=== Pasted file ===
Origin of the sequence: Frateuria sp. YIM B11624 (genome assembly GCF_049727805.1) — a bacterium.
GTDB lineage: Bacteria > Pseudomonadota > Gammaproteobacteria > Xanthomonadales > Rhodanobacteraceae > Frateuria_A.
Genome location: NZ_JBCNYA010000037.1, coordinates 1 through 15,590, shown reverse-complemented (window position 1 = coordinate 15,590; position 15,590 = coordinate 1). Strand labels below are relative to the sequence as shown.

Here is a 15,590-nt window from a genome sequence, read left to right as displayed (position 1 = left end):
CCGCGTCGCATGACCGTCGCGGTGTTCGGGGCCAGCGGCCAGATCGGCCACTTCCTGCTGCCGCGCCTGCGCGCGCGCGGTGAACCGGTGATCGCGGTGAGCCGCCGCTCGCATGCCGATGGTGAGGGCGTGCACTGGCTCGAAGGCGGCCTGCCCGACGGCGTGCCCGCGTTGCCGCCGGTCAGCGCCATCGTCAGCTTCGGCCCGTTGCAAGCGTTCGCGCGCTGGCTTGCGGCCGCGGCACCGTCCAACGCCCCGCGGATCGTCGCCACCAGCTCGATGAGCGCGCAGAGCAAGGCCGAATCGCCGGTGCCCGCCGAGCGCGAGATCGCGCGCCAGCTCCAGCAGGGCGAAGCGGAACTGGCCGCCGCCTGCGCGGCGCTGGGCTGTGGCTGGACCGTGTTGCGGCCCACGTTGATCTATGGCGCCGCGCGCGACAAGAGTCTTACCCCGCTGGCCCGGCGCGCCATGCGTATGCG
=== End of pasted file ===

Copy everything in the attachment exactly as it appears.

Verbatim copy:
Origin of the sequence: Frateuria sp. YIM B11624 (genome assembly GCF_049727805.1) — a bacterium.
GTDB lineage: Bacteria > Pseudomonadota > Gammaproteobacteria > Xanthomonadales > Rhodanobacteraceae > Frateuria_A.
Genome location: NZ_JBCNYA010000037.1, coordinates 1 through 15,590, shown reverse-complemented (window position 1 = coordinate 15,590; position 15,590 = coordinate 1). Strand labels below are relative to the sequence as shown.

Here is a 15,590-nt window from a genome sequence, read left to right as displayed (position 1 = left end):
CCGCGTCGCATGACCGTCGCGGTGTTCGGGGCCAGCGGCCAGATCGGCCACTTCCTGCTGCCGCGCCTGCGCGCGCGCGGTGAACCGGTGATCGCGGTGAGCCGCCGCTCGCATGCCGATGGTGAGGGCGTGCACTGGCTCGAAGGCGGCCTGCCCGACGGCGTGCCCGCGTTGCCGCCGGTCAGCGCCATCGTCAGCTTCGGCCCGTTGCAAGCGTTCGCGCGCTGGCTTGCGGCCGCGGCACCGTCCAACGCCCCGCGGATCGTCGCCACCAGCTCGATGAGCGCGCAGAGCAAGGCCGAATCGCCGGTGCCCGCCGAGCGCGAGATCGCGCGCCAGCTCCAGCAGGGCGAAGCGGAACTGGCCGCCGCCTGCGCGGCGCTGGGCTGTGGCTGGACCGTGTTGCGGCCCACGTTGATCTATGGCGCCGCGCGCGACAAGAGTCTTACCCCGCTGGCCCGGCGCGCCATGCGTATGCG